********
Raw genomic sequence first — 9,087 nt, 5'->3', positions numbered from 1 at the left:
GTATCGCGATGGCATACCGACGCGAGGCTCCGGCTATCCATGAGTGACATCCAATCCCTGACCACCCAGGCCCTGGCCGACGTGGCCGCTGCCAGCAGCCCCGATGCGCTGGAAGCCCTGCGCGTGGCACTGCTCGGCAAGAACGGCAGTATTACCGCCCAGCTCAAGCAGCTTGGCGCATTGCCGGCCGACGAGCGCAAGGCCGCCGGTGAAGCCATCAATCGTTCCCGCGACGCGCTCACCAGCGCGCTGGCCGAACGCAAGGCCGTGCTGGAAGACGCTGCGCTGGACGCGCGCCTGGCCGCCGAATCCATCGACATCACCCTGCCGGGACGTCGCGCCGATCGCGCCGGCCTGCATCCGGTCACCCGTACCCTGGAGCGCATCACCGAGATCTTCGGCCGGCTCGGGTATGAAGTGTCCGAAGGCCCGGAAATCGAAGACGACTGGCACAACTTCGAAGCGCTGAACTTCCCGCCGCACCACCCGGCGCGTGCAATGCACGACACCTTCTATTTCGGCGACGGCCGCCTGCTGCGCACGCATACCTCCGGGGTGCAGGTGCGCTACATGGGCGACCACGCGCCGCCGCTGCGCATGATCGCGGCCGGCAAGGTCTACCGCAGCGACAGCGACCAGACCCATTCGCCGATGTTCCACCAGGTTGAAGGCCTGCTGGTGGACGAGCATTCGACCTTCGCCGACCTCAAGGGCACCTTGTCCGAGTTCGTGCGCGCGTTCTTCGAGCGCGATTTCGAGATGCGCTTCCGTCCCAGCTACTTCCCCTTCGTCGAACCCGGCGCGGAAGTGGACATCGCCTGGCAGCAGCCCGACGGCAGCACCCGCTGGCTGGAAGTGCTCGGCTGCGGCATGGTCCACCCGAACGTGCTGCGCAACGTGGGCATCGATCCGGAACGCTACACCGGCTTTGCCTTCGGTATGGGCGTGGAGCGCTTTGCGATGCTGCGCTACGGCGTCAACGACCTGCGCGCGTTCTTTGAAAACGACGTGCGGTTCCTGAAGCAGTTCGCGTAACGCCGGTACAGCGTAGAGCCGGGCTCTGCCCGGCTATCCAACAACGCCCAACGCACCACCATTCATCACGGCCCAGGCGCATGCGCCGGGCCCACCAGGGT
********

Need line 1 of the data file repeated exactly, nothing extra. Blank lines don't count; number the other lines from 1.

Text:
Raw genomic sequence first — 9,087 nt, 5'->3', positions numbered from 1 at the left: